The next night, we all went out for beers after an American Center presentation honoring Daniel Pearl. One of the journalists at the table had been arrested after the 1988 crackdown and had spent 12 years in prison, eight of them in solitary confinement. He was imprisoned with Win Tin, until recently the longest-jailed journalist in Burma. He was released while I was in the country. When I left for my hotel in a taxi that night, I felt blessed by the presence and camaraderie of these journalists, but left still groping for how to best help them march against a wall so strong and high that no one can see over or around it.

Journalists in Burma are not hopeless. They have much hope. But they are helpless, as was I, to change the things that really matter.

I’ll leave off on a happier note. Boarding a domestic flight to the ancient capital of Bagan on a rainy day, I noticed water dripping onto passengers from above. Could a jet plane with holes in its fuselage maintain pressure at 13,000 feet, our cruising altitude, I wondered. When we climbed above the clouds, the dripping stopped, and it was a fine flight up the Irrawaddy River. Telling a Burmese friend about this later, he laughed, “Oh, it’s much better now. We used to open umbrellas in the plane.”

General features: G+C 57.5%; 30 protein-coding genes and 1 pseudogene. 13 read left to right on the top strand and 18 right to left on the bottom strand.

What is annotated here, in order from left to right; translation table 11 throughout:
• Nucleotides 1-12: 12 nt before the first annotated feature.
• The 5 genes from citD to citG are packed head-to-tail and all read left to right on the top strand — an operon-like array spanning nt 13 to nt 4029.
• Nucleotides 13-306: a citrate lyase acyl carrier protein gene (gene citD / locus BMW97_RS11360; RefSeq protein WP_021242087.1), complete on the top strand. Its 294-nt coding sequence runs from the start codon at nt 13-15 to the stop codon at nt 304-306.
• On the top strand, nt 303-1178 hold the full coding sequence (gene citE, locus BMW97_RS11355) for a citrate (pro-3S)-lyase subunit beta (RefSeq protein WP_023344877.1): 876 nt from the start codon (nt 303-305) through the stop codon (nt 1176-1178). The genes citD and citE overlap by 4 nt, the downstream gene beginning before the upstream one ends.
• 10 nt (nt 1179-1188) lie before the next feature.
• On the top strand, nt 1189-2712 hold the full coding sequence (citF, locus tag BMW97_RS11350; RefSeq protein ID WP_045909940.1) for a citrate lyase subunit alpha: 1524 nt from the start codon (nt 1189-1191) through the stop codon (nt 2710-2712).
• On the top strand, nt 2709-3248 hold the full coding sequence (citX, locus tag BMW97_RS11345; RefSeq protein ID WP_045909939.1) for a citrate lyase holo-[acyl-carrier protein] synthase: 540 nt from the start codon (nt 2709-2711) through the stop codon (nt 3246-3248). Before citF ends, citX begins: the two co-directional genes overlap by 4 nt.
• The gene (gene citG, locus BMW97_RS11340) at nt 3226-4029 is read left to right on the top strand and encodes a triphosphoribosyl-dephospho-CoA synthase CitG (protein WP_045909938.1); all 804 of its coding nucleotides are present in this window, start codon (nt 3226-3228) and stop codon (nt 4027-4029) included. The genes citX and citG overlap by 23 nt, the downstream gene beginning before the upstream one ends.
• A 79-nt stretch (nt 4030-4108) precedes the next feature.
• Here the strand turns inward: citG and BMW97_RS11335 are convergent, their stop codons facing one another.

Meanwhile, back at the ranch, daughter Pippa is more than half way through her medical program in Boulder, and Anna will be home for the holidays as well. Anna and I are still slogging away at finding a publisher for our little children’s books. If anyone has any contacts in the business out there, we could use all the help we can get. Carol remains busy with work and family.

We send you all our warmest wishes for the holidays and for a healthy, productive new year – a year of promise for a change. Cheers, Doug